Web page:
The latest edition of the ISMG Security Report offers an analysis of the missteps that led to problems with the app used in this week's Democratic presidential caucuses in Iowa. Also featured: growing privacy concerns about facial recognition and business continuity tips for dealing with the coronavirus.
After winning court approval this week, the Federal Trade Commission shuttered over 200 websites that it says fraudulently claimed to offer government services, such as drivers' license renewals or verification of public benefits, for a fee.
A review of the mobile app that malfunctioned during Iowa's critical tally of the Democratic Party's caucus has uncovered a security vulnerability, ProPublica reports. Security firm Veracode says the app insecurely sends data, but it did not provide more details.
In a recently discovered phishing campaign, hackers attempted to steal victims' passwords and credentials by posing as a former Wall Street Journal reporter and sending documents with potential interview questions, according to security firm Certfa.
The coronavirus statistics are dizzying - as of Thursday, there were more than 28,000 infections and about 560 deaths. But the key stat to watch is the mortality rate, currently 2 percent, says pandemic expert Regina Phelps. How that number changes will dictate how business continuity leaders must respond.
Facebook scientists have proposed using "radioactive data" watermarks to identify when online images get used to train neural networks. The proposal appears to be aimed at the rise of big data startups, such as Clearview AI, that are scraping publicly available photographs to create facial recognition tools.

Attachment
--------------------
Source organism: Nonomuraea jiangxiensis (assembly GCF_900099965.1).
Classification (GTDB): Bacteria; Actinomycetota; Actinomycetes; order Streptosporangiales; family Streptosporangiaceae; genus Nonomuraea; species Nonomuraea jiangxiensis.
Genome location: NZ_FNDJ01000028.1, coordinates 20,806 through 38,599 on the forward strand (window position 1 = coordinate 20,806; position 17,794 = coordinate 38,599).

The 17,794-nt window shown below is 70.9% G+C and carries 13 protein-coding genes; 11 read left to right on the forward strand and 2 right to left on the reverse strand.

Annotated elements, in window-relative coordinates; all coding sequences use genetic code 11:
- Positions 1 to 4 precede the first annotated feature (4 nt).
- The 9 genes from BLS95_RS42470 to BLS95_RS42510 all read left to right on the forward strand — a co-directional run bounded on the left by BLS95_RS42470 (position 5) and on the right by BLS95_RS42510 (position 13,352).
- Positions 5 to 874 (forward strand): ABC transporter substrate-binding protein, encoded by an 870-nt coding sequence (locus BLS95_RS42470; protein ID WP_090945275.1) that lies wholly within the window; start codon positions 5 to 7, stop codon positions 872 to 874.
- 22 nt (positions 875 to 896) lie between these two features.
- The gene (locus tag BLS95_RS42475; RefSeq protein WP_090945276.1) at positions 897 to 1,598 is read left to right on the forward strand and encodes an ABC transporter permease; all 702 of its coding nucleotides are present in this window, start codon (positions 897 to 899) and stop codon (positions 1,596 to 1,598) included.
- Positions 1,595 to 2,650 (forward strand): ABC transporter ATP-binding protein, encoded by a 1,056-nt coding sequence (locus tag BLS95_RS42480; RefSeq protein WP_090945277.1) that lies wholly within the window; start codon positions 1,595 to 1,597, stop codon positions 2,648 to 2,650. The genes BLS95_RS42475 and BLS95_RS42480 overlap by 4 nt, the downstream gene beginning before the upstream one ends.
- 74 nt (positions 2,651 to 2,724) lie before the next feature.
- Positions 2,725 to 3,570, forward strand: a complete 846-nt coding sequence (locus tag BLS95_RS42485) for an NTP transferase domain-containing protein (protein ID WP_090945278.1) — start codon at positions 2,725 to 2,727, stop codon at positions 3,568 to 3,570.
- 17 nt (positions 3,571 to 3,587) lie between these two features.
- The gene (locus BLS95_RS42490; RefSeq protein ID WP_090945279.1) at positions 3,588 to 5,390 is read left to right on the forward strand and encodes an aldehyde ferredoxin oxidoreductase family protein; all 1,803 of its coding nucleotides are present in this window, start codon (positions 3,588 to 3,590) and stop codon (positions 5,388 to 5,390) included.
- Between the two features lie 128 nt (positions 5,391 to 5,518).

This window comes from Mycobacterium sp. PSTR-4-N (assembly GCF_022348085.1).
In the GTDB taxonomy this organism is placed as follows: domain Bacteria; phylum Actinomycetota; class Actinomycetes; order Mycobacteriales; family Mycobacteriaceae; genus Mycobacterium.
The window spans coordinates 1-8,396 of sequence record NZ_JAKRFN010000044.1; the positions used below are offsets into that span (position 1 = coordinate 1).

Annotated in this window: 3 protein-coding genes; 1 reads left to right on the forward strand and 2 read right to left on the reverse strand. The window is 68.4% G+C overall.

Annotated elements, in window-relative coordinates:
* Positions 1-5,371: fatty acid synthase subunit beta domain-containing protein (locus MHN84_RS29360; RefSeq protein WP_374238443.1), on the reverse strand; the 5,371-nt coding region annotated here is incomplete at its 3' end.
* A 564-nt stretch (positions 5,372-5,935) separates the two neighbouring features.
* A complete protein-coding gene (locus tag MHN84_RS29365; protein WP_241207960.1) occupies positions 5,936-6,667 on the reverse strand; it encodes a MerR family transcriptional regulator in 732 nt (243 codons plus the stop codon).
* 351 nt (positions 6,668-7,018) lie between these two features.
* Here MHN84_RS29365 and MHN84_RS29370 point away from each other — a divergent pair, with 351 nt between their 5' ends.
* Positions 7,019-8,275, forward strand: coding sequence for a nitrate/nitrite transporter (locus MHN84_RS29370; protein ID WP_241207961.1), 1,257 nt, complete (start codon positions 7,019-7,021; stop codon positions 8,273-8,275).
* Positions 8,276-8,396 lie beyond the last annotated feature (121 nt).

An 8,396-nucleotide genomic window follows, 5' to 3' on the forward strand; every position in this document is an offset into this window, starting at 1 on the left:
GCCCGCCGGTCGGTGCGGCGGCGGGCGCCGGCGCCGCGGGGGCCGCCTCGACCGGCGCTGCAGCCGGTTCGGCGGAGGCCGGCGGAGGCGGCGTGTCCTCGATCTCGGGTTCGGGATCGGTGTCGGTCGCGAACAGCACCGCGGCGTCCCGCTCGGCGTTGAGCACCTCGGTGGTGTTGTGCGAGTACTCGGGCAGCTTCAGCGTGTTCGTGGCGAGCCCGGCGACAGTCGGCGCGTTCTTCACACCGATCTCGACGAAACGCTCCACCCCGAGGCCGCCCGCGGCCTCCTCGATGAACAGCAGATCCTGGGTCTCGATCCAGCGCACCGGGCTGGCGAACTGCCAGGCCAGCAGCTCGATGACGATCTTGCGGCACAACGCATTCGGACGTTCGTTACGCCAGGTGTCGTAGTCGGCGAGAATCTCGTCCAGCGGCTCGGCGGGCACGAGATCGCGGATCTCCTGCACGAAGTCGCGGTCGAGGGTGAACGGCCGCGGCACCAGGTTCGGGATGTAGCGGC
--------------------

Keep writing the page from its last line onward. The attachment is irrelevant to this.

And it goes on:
Ekans, a recently discovered ransomware variant that's designed to target industrial control systems, appears to have some of the same characteristics found in Megacortex, malware that struck several high-profile targets in 2019, according to the security firm Dragos.
Ireland's Data Protection Commission is launching an investigation into how Google uses customer data for its location services after the privacy watchdog received numerous complaints from consumer rights organizations across the European Union.
Australian transportation and logistics firm Toll Group has confirmed that it sustained a ransomware attack earlier this month that has forced the company to shut down several of its systems and led to delays in deliveries.
If Iowa's experiment with a new tabulation app during the Democratic caucuses is the warmup for the 2020 presidential election process, then we're in for a bumpy ride. But what happened there isn't a technology problem. It's a human problem rooted in a failure to properly evaluate risk.
British leaders' failure to more quickly choose and pursue a specific path for the nation's 5G rollout meant that ultimately, the decision got made for them, despite many security concerns persisting over the use of Chinese-built telecommunications gear.
More bad news for ransomware victims: Anyone hit with crypto-locking DoppelPaymer malware now faces the prospect of having their personal data dumped on a darknet site unless they pay a ransom. The gang's move follows in the footsteps of Maze, Sodinokibi (aka REvil) and Nemty ransomware operators.
Twitter says it has fixed an API problem that would have allowed someone to match phone numbers en masse to corresponding accounts, which could potentially unmask anonymous users. The flaw could have been found and exploited by state-sponsored actors, the social media firm warns.